Labour MPs ‘would be abandoning party values’ if they support May on Brexit
- Credit: PA
Young Labour member BEN DUNCAN-DUGGAL says the party's MPs would be betraying its core values if it supports Theresa May on Brexit.
On a tense June night two years ago, I awoke with a jolt at 6am. The yellow-blue swingometer on the BBC News website ticked over as it loaded. I saw that we'd voted to leave, and I was scared.
I knew that the 2008 recession had been a nightmare for graduates. There's even evidence that the recession is continuing to affect their careers today. I worried that future graduates, including myself, would suffer a similar fate in the aftermath of Brexit.
I, and a lot of my 20-something friends, still have this fear digging away at the back of our minds. We saw Brexit as anathema to our futures and to our generation's progressive values. Those of us who are Labour members were doubly offended.
Our party was founded by leaders like Keir Hardie and Ramsay MacDonald who infused a restless desire to fight for young people and the working classes into its democratic socialist spirit. In his famous 'Sunshine of Socialism' speech in 1914, Keir Hardie delivered a ringing endorsement of the Labour Party as a permanently progressive institution in our politics.
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'The Independent Labour Party has pioneered progress in this country, is breaking down sex barriers and class barriers, is giving a lead to the great women's movement as well as to the great working-class movement.'
The Labour Party, Keir proclaimed, would 'in the future, through good report and through ill, pursue the even tenor of its way, until the sunshine of socialism and human freedom break forth upon our land.'
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The government's utter failure despite its promises to deliver any attempt at just such a progressive Brexit is why I don't understand how Labour MPs can choose to vote for the Chequers proposal in the meaningful vote, as 'up to 30' of them are reportedly considering. I recognise nothing of the Labour Party founded by Keir Hardie in the Chequers proposal.
To be clear: the number of Labour MPs willing to back Chequers is far lower than that. The range of six to 15 is more realistic - 30 smells like a Downing Street briefing.
Secondly, even six to 15 is too high. A Brexit that removes long-cherished opportunities for the young, that reverberates with the astounding cynicism and political posturing that have been the standout themes of this mess, should neither be countenanced nor contemplated by a party that stands for the many, not the few.
Labour MPs must not vote with the government on its car-crash Chequers deal. To do so in fear of a No Deal Brexit, rather than fighting for the aspirations of Labour's core duties to young people and workers, would abandon core Labour values.
A meaningful vote is not, and should not be, a vote on no-deal: if the government loses it they will need to make a statement to the Commons on how they will proceed. This is significant because it means that Labour MPs do not need to vote for this deal just to stop us from crashing out.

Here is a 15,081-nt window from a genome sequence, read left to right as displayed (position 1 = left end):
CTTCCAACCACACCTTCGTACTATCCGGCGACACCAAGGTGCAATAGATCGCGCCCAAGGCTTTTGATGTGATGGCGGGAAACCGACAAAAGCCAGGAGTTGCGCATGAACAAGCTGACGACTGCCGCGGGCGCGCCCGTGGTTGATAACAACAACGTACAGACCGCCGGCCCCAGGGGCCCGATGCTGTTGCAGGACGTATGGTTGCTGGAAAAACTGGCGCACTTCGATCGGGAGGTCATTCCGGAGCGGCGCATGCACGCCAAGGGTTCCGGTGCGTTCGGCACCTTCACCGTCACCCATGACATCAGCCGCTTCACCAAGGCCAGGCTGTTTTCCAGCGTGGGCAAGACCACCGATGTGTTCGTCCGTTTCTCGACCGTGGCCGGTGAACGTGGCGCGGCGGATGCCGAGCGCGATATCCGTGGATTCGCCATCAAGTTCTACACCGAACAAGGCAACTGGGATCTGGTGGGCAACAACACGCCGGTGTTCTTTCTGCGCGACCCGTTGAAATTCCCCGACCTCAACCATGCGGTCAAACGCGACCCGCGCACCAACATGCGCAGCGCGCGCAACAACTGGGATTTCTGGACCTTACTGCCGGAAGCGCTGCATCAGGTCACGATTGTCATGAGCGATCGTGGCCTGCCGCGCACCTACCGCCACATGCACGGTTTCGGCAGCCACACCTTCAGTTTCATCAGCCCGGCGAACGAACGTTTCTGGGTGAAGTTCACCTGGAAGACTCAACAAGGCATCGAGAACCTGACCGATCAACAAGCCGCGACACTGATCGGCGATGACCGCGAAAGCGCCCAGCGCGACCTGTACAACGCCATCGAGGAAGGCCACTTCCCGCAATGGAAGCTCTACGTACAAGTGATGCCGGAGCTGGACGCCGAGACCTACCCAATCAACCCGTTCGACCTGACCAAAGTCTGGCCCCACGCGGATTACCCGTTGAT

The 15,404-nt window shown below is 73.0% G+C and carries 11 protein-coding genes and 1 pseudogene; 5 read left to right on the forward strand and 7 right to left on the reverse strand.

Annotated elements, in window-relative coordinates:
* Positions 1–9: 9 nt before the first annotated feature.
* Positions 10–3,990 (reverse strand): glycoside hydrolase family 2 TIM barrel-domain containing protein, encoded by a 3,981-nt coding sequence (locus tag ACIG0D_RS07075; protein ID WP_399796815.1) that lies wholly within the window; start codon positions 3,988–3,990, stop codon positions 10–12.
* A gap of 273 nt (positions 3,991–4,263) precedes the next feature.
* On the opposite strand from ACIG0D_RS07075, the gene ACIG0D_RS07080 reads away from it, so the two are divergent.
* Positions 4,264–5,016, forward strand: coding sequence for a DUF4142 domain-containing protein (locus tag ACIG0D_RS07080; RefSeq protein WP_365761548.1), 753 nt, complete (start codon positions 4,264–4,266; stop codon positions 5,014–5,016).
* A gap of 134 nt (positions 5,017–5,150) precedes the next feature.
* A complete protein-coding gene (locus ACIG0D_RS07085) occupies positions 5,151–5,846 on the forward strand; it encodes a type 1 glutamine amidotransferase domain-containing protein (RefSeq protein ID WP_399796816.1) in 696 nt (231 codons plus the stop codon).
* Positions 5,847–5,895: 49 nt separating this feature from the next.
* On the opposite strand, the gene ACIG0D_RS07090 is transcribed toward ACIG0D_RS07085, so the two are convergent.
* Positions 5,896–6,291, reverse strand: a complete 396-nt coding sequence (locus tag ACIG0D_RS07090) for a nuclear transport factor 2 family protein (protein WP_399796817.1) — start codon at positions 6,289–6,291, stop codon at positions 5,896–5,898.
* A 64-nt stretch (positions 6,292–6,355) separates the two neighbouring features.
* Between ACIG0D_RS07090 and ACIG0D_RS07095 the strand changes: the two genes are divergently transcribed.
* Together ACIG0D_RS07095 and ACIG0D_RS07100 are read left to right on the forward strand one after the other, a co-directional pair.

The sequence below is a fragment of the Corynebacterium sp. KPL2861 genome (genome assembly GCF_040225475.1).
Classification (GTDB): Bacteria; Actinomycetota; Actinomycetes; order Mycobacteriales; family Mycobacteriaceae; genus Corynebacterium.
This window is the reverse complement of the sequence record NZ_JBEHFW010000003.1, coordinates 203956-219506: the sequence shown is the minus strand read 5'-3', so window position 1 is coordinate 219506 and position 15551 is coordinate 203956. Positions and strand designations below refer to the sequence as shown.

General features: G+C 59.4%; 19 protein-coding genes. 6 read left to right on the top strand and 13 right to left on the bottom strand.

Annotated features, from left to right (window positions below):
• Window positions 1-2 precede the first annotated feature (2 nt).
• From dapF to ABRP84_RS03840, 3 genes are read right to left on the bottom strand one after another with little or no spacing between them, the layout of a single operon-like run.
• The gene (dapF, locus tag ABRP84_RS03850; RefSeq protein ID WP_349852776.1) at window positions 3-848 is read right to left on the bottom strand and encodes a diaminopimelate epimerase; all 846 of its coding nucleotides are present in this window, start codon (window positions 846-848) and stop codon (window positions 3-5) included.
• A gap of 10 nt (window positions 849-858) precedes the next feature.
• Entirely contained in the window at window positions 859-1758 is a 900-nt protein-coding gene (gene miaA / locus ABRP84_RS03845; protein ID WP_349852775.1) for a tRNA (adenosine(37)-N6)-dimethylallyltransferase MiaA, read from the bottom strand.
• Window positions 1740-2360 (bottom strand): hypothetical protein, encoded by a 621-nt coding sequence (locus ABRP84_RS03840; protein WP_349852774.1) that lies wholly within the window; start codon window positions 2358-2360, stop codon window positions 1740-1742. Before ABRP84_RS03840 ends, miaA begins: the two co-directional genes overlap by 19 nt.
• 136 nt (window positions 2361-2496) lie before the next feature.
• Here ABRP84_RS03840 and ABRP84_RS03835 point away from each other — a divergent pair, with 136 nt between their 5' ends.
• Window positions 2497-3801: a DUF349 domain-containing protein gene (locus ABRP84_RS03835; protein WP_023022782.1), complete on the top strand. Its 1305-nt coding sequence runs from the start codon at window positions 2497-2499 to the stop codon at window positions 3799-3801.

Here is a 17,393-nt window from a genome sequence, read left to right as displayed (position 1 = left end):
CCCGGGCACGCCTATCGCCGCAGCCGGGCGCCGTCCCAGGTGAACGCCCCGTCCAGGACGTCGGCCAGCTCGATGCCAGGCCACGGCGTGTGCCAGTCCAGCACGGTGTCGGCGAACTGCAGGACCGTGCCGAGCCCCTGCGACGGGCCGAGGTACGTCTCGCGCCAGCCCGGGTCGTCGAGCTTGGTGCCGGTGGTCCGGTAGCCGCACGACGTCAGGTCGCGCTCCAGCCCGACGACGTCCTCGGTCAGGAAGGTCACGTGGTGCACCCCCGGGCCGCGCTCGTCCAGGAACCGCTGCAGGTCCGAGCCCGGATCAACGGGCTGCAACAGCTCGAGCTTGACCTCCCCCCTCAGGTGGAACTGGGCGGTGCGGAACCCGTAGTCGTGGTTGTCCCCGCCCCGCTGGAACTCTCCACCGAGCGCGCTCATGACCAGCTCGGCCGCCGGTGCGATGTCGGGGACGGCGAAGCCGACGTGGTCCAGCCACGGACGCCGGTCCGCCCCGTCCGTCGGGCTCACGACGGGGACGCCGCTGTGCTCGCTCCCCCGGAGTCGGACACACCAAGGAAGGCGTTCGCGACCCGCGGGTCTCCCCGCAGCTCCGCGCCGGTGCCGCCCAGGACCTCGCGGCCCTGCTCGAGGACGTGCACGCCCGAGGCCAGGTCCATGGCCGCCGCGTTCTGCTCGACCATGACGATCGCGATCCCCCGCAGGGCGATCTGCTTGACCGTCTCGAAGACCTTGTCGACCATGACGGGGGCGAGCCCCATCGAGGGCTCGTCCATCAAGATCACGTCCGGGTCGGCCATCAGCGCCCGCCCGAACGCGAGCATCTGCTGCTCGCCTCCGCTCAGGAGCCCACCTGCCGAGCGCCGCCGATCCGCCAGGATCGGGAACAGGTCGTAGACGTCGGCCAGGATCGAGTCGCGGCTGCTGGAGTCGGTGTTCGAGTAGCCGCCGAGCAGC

To assume that these are the only two options - frying pan or fire - is to narrow-mindedly restrict the future of the country to two bad options.
When they make this choice, there are some things Labour MPs should think about.
They should think about the people, especially the young people who have only known EU membership and its benefits, who won't be able to live with the ones they love. My friend met his girlfriend at university three years ago, before Brexit. She's German, and was planning to move here long-term for her partner.
But now, the government wants to make that difficult: they're proposing stopping EU migration for people earning less than £50,000. Suddenly, the fact that she doesn't earn enough money means uncertainty and probably separation.
They should think about some of the people who will lose their jobs. In January 2018 the government's own Brexit analysis revealed that the country as a whole will be 2-8% poorer over 15 years as a result.
This will not be evenly distributed; some regions will be disproportionately affected. The North East is an example - it was formerly dominated by heavy manufacturing. But then that changed. The plant closure at Redcar shed 1,200 jobs in one go, and left other workers looking over their shoulders. Four months after the plant closed, more than half were still unemployed.
Mostly, they should think about the most vulnerable in society and who will lose out most if certain fundamental rights can no longer be ensured. The Charter of Fundamental Rights contains a range of workers' rights: the rights to fair working conditions and protection against unjustified dismissal for example.
A vote for the government's deal will hurt workers - in terms of economics, in terms of employment, and in terms of rights. It will hurt young people forever. A deal that doesn't provide these vital protections is one that Labour MPs should reject without exception.
If and when May's deal fails Labour's six tests, the party will rightfully whip its MPs against backing the PM's exit plan. The 'sunshine of socialism and human freedom' shall not be obtained through May's regressive and damaging plans. Labour MPs should hold strong to the oldest and strongest values our party represents, and chuck Chequers.
• Ben Duncan-Duggal (@benduncanduggal) is a supporter of Our Future, Our Choice, the largest youth campaign for a People's Vote. He is a Labour Party member.
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